On 6 May, the EBA published a report on synthetic securitisations. It recommends allowing synthetic securitisations to be STS-eligible and formulates a corresponding proposal for the STS criteria. The recommendations are based on an extensive and insightful market analysis of on-balance sheet transactions conducted by EBA in cooperation with the IACPM.
Insights of the market analysis
In addition to outlining various market characteristics over time, the report compares the synthetic securitisation market before and after the Global Financial Crisis (GFC). We have summarised the key results below:
- Synthetic securitisations have been almost exclusively privately structured and placed since GFC, whereas publicly rated transactions were common before.
- Arbitrage transactions have disappeared from the market.
- The asset pool has become more diversified, but synthetic transactions still consist mainly of corporate loans (SMEs & large corporates).
- The asset pool of synthetic transactions often originates from different jurisdictions. The majority of the underlying assets originates from Europe.
- Before GFC, usually all tranches of a synthetic securitisation were placed (in whole or in part); nowadays, only mezzanine or junior tranches are sold to investors. This is due to the changed regulatory framework under Basel I & II.
- Government funding programmes are now set up at European level (e.g. EIB/EIF) instead of national level.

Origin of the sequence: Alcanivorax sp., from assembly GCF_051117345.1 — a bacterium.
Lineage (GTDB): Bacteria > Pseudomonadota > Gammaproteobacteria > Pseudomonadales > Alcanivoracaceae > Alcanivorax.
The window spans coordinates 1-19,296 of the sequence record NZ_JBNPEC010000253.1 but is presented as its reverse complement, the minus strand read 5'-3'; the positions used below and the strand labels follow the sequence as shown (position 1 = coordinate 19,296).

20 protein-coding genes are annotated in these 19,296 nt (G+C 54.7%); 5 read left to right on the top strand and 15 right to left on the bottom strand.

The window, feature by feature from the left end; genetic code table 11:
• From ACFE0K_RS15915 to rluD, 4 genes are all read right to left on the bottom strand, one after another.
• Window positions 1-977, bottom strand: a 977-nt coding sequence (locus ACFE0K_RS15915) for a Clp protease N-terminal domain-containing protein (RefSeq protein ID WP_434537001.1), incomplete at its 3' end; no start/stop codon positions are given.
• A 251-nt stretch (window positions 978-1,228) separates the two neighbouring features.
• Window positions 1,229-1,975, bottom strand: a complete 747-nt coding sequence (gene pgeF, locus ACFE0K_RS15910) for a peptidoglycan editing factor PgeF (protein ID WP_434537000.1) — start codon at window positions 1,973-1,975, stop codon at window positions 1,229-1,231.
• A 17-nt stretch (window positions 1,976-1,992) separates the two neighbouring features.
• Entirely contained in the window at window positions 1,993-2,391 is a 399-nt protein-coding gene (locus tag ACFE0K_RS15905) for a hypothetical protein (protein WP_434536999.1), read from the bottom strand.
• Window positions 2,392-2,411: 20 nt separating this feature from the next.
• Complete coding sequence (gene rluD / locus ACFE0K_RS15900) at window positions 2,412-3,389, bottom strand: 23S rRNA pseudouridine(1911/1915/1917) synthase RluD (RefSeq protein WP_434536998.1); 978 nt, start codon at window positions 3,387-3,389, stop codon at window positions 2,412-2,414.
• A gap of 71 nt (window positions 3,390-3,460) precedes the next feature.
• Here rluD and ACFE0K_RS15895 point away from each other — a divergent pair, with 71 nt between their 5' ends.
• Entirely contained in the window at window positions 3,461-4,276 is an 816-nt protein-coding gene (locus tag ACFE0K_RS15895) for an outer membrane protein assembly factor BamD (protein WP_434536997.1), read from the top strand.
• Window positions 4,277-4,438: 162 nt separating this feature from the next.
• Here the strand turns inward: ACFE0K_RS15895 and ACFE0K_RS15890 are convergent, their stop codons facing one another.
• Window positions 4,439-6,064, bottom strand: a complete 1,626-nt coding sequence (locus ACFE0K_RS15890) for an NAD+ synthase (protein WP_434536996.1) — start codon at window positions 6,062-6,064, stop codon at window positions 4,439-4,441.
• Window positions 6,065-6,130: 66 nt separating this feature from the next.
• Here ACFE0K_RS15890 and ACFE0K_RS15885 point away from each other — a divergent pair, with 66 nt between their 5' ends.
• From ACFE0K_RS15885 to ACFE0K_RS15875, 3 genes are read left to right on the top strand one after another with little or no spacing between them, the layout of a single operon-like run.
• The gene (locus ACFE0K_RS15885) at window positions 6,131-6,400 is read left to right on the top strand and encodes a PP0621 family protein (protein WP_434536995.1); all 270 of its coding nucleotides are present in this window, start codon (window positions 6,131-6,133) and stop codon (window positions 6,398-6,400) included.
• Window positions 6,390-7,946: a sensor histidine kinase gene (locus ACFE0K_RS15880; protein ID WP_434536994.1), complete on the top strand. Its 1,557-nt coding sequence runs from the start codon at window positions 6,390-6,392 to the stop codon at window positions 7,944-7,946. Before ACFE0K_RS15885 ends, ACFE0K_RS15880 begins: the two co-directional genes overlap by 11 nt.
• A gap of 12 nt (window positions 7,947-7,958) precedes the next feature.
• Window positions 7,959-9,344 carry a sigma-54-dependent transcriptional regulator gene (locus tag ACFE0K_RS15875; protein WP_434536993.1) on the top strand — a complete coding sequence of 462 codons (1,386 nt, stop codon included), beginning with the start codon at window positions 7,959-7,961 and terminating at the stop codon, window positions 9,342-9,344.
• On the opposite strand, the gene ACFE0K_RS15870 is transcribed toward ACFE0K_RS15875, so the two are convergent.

- Funded credit protection structures, which used to be rare before GFC, are now the conventional type of protection in synthetic securitisations.
Default rates and STS
EBA's further analysis shows that on-balance sheet transactions are not expected to have a higher default risk than traditional securitisations. On this basis, the EBA recommends to the European Commission to also develop an STS framework for synthetic securitisations. Further arguments for the STS eligibility of synthetic securitisations are the increased relevance in the European securitisation market and the higher standardisation and transparency of securitisations which can be reached through STS.
Proposal for STS criteria for synthetic securitisations
In the second half of the report, EBA presents in detail its proposal for STS criteria for synthetic securitisations. Where possible and appropriate, it is based on the existing criteria for non-ABCP transactions. Furthermore, EBA introduces adjustments and additional criteria to take into account the specific characteristics of synthetic transactions. The additional criteria deal, in particular, with the topics of credit events, credit protection, verification agent, early termination, synthetic excess spread and STS-eligible collateral. However, EBA recommends regulatory relief for synthetic securitisations only under certain conditions related to the CRR and to a limited extent.
The results of the market analysis are very informative and help in understanding the European securitisation market. Against the background of the increased importance of synthetic securitisations in Europe, EBA's recommendation to develop a STS framework for synthetic securitisations is highly appreciated. We are hoping for a timely implementation by the European Commission.